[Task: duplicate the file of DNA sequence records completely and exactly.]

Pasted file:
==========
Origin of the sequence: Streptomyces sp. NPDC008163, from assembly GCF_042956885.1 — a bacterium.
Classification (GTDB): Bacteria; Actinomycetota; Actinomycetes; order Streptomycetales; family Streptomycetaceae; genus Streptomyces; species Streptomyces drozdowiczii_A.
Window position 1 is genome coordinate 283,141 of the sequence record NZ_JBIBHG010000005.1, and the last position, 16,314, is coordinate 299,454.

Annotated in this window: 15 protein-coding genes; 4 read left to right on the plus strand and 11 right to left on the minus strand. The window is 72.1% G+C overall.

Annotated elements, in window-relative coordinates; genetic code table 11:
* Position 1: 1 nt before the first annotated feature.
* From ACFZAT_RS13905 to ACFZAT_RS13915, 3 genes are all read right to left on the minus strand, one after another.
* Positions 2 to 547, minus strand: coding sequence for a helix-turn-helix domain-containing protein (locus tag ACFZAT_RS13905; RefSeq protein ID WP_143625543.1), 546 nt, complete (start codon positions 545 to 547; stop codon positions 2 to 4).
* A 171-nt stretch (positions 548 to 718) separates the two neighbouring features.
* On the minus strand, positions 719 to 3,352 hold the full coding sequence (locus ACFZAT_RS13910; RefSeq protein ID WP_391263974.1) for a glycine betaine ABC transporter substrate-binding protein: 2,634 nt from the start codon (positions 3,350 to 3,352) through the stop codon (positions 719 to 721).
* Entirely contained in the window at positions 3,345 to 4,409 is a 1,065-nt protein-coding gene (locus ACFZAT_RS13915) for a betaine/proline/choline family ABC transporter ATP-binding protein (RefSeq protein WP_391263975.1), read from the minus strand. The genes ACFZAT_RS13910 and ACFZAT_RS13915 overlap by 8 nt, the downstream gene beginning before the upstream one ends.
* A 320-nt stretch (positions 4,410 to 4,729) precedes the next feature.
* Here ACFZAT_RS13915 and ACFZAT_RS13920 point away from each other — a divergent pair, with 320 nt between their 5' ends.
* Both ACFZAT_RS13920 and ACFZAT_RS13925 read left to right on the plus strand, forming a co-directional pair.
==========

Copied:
Origin of the sequence: Streptomyces sp. NPDC008163, from assembly GCF_042956885.1 — a bacterium.
Classification (GTDB): Bacteria; Actinomycetota; Actinomycetes; order Streptomycetales; family Streptomycetaceae; genus Streptomyces; species Streptomyces drozdowiczii_A.
Window position 1 is genome coordinate 283,141 of the sequence record NZ_JBIBHG010000005.1, and the last position, 16,314, is coordinate 299,454.

Annotated in this window: 15 protein-coding genes; 4 read left to right on the plus strand and 11 right to left on the minus strand. The window is 72.1% G+C overall.

Annotated elements, in window-relative coordinates; genetic code table 11:
* Position 1: 1 nt before the first annotated feature.
* From ACFZAT_RS13905 to ACFZAT_RS13915, 3 genes are all read right to left on the minus strand, one after another.
* Positions 2 to 547, minus strand: coding sequence for a helix-turn-helix domain-containing protein (locus tag ACFZAT_RS13905; RefSeq protein ID WP_143625543.1), 546 nt, complete (start codon positions 545 to 547; stop codon positions 2 to 4).
* A 171-nt stretch (positions 548 to 718) separates the two neighbouring features.
* On the minus strand, positions 719 to 3,352 hold the full coding sequence (locus ACFZAT_RS13910; RefSeq protein ID WP_391263974.1) for a glycine betaine ABC transporter substrate-binding protein: 2,634 nt from the start codon (positions 3,350 to 3,352) through the stop codon (positions 719 to 721).
* Entirely contained in the window at positions 3,345 to 4,409 is a 1,065-nt protein-coding gene (locus ACFZAT_RS13915) for a betaine/proline/choline family ABC transporter ATP-binding protein (RefSeq protein WP_391263975.1), read from the minus strand. The genes ACFZAT_RS13910 and ACFZAT_RS13915 overlap by 8 nt, the downstream gene beginning before the upstream one ends.
* A 320-nt stretch (positions 4,410 to 4,729) precedes the next feature.
* Here ACFZAT_RS13915 and ACFZAT_RS13920 point away from each other — a divergent pair, with 320 nt between their 5' ends.
* Both ACFZAT_RS13920 and ACFZAT_RS13925 read left to right on the plus strand, forming a co-directional pair.